Dozens of friends of “Mr. Mike,” former Elm School students and their parents filled overflow chairs and stood in the back of the room to show their appreciation for the crossing guard at Tuesday’s Community Consolidated School District 181 Board meeting.
“You have been Elm School’s guardian angel,” board member Yvonne Mayer told Mike Smith as she read a resolution thanking him for his service for more than 10 years as crossing guard at 60th Street and Garfield Avenue near the Burr Ridge School. Smith also is battling cancer of the esophagus and undergoing chemotherapy.
The resolution – on behalf of the board, administration, staff, parents and students – thanked Smith for his acts of kindness as well as his steadfast attention to safety, vigilance against vandalism and concern for the security of Elm School.
It cited how he has stopped to greet teachers after school; visited friends and teachers who were sick; drove staff and neighbor to the airport; watered their plants and collected their mail while they were away; rewarded well-behaved dogs with canine treats from his pocket; joined in Elm School festivities; passed out dollar coins and Popsicles to students on the last day of school; and attended Hinsdale sporting events to cheer on local kids.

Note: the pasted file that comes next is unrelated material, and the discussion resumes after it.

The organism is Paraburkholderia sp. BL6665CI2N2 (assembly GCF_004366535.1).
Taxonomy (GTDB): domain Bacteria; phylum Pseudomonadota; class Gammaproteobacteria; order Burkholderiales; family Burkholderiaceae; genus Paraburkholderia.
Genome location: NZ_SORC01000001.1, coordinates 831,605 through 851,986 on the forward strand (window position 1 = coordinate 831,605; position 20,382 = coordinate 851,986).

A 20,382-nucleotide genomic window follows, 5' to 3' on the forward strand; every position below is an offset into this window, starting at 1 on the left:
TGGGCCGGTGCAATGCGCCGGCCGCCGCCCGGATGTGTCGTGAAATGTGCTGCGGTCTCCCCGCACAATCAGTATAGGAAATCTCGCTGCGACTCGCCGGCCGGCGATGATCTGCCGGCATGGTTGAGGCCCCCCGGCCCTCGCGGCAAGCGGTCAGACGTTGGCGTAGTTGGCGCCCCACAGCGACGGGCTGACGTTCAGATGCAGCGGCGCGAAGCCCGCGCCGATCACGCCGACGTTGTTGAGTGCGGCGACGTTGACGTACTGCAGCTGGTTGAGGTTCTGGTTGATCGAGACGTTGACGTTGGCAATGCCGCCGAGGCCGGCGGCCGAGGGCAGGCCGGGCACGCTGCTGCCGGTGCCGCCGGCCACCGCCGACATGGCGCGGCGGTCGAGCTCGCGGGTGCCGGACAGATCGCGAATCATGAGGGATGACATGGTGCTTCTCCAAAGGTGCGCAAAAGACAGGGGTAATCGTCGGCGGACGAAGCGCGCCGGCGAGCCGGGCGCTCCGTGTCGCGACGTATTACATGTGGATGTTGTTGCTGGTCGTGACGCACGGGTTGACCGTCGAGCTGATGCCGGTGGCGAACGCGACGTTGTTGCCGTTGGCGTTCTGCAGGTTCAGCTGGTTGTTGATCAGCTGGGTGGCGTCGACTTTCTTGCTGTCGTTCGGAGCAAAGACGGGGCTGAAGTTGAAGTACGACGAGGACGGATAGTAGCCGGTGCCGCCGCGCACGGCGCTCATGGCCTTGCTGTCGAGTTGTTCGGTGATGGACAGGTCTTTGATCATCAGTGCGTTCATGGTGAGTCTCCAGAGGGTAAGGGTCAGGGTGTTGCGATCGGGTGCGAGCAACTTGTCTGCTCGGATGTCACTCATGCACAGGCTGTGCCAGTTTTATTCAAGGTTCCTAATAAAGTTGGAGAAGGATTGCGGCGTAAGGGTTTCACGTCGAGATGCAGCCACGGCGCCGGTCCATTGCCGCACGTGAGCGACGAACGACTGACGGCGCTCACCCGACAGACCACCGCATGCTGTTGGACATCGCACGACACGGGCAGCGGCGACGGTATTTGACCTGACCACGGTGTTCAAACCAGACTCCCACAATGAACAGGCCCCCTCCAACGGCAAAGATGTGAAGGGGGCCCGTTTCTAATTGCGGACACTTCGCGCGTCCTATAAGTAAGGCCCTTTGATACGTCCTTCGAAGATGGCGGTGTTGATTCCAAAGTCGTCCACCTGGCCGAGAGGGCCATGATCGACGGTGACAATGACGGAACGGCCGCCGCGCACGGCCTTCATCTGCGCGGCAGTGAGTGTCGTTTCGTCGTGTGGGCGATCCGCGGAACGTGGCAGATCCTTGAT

Smith was praised for watching over Elm School “24/7” - taking his dog, Jack, on walks to checks the doors and windows are closed and locked; chasing down and lecturing kids who were thinking about vandalism around the school; and making sure there were no shenanigans on school property during the evening, weekends or the summer.
“We send our support your way as you go through your treatments and want you to know how much we care. Your corner will be there when you are able to return’ Mayer said, her voice breaking at the end of the presentation.
“You are the best of the best,” said Mayer, chosen to read the resolution because she is a neighbor of Smith.
Mayer said she has known Smith since she moved here 11 years ago. “He’s the most selfless person I’ve met.” She added, “He lives to help people. He’s just a wonderful person.”
Two years ago, her son, Michael, had to write a human-interest story as part of his application to join the Hinsdale Central Advocate newspaper and chose Smith as his subject, she said. Michael now is a senior at the high school.
Audience member Dana Potts said people, “just make it a point to stop,” and talk to Smith. Cars will stop by him to talk and drivers behind it will not even mind, he said.
Students presented him with a banner that says, “Elm Loves Mr. Mike” Mayer said, “It shows how much the kids in the community love you.’
The board took a 10-minute break after the presentation and kids and parents lined up to thank Smith. He then left immediately after.